Relapse Track

Cumberland Heights’ Relapse Track is for men who have suffered relapse after maintaining some period of recovery from addiction. It offers a specialized process guided by a trained counselor to allow discovery of what contributed to the relapse. Specific obstacles to an individual’s recovery are identified, as well as examination of the underlying issues contributing to the relapse process. These issues may include past or present dysfunction in the family, childhood abuse, abandonment or other trauma.

Additionally, this track helps men identify individual relapse warning signs and learn specific skills to aid in preventing additional relapses. If needed, time is spent understanding substitute behavioral addictions that contribute to post-treatment relapses.

Recovery Care Advocacy

Alcohol and drug addiction is a chronic, progressive and potentially fatal disease. Studies have shown accountability with a continuing care plan, sober fellowship, family involvement and extended support serve as the cornerstone for long-term recovery. Recovery Care Advocacy at Cumberland Heights is a service provided to all our alumni through their first year of recovery after completing a treatment program at Cumberland Heights.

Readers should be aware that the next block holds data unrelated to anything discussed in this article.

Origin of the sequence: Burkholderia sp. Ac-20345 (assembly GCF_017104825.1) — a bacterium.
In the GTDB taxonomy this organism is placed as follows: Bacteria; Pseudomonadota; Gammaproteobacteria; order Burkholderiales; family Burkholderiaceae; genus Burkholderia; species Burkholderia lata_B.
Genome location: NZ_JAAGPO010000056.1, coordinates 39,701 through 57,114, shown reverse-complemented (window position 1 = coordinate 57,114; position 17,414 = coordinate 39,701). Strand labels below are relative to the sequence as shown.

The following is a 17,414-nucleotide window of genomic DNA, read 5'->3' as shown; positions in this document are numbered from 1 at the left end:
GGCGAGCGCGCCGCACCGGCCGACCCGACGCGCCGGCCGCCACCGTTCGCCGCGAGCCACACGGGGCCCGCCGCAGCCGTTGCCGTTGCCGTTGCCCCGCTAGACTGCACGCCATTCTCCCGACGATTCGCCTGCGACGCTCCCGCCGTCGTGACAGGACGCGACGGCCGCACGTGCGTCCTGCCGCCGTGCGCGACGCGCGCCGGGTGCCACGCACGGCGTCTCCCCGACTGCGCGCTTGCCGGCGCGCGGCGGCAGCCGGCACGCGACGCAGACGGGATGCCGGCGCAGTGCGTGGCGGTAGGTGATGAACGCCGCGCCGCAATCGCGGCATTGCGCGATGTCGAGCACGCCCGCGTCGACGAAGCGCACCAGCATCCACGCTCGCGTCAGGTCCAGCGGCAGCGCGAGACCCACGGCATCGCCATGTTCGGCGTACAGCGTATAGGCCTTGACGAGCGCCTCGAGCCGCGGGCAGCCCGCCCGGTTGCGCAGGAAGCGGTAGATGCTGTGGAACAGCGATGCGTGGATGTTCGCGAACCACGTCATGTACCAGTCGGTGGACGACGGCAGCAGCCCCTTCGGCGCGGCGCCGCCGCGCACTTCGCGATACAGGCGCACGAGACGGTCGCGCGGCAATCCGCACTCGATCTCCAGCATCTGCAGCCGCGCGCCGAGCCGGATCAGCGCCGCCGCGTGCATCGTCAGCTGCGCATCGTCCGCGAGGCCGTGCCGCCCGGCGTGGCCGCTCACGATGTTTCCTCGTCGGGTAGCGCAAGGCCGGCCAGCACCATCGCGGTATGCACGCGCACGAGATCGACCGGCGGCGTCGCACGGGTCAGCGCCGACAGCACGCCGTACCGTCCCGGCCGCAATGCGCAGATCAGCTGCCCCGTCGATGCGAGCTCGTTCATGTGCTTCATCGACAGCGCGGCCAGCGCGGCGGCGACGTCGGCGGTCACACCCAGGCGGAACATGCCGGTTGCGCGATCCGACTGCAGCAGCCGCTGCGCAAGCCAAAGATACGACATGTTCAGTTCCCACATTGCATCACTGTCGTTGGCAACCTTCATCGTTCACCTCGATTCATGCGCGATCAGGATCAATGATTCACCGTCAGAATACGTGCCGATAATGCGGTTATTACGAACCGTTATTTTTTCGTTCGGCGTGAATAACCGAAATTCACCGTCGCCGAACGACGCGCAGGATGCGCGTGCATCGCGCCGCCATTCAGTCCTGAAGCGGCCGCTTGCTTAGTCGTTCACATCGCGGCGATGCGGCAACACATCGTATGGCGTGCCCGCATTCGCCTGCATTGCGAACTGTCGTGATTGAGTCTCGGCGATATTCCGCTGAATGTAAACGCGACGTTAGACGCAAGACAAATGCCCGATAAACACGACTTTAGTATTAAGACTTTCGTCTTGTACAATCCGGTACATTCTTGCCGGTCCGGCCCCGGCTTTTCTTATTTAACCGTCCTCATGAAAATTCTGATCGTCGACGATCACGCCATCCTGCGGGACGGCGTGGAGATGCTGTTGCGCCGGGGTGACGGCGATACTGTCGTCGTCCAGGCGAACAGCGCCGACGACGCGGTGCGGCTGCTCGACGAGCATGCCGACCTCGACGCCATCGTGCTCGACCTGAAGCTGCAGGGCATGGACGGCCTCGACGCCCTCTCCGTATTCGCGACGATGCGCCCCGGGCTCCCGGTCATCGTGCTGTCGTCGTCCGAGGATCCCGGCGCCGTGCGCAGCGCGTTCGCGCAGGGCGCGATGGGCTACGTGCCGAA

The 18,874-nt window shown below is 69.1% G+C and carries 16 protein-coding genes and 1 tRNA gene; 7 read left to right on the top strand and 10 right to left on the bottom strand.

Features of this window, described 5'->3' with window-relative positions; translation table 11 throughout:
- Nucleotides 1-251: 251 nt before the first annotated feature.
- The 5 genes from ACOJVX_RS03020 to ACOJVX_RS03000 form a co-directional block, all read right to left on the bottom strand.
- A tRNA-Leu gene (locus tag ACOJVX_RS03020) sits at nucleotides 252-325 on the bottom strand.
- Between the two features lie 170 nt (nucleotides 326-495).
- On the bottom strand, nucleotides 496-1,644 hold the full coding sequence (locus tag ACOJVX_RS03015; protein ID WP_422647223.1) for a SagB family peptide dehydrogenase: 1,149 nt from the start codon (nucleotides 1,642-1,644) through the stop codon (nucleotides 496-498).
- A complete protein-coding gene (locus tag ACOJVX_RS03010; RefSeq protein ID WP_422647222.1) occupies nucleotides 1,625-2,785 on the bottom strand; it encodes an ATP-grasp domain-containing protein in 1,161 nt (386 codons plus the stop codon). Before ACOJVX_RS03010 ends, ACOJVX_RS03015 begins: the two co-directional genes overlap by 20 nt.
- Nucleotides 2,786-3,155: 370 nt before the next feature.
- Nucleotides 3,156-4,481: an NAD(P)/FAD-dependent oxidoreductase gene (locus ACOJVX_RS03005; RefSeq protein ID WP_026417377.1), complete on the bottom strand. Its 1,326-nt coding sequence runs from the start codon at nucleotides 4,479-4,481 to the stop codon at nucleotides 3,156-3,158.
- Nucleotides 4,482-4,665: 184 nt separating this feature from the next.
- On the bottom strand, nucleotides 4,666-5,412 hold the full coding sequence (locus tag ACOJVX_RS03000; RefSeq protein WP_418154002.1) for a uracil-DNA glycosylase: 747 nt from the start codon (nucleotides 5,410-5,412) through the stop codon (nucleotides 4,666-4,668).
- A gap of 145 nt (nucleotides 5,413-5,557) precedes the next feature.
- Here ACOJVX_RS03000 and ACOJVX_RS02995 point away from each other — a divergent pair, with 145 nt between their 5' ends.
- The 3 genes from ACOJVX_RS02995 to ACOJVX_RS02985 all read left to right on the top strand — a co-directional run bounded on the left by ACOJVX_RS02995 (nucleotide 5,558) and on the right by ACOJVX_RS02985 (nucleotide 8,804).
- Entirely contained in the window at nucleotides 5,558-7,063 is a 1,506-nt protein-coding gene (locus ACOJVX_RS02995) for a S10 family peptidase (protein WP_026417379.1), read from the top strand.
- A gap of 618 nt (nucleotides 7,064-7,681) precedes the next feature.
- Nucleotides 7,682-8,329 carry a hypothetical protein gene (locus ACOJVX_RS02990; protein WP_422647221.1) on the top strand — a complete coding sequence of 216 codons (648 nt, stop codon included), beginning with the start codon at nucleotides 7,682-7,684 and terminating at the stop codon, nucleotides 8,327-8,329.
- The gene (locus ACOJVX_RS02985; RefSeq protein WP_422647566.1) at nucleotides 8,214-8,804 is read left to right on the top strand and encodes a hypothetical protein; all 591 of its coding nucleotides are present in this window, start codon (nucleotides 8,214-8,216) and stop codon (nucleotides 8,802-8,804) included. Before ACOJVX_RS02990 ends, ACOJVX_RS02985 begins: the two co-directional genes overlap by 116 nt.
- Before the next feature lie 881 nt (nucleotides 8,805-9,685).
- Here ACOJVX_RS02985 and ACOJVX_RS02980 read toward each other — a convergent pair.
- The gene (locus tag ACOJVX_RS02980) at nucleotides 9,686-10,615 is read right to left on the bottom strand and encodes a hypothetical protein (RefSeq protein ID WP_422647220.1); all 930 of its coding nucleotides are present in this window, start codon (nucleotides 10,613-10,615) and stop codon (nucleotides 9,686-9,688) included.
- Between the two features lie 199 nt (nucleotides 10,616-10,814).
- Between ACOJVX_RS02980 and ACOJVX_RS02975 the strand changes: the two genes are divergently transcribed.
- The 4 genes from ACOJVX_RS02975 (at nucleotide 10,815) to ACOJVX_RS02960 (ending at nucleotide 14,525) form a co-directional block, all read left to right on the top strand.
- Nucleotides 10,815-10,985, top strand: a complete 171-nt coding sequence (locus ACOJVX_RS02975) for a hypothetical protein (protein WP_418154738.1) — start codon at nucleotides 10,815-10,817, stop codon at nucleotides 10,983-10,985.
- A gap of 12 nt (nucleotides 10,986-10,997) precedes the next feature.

The Men’s Extended Care Community

The Men’s Extended Care Community is based on a 60 – 120 day residential stay. This program, which mirrors primary treatment in the Traditional Men’s Program or other similar program, helps you identify and address core psychological issues that may sabotage ongoing recovery. It also allows you to practice a daily recovery program in a supportive setting that’s less restrictive than primary care. Men come to the main campus every day for treatment activities and share transitional housing located one mile from the main campus. Active attendance and participation in the local 12-Step community creates a bridge between treatment and recovery community environments.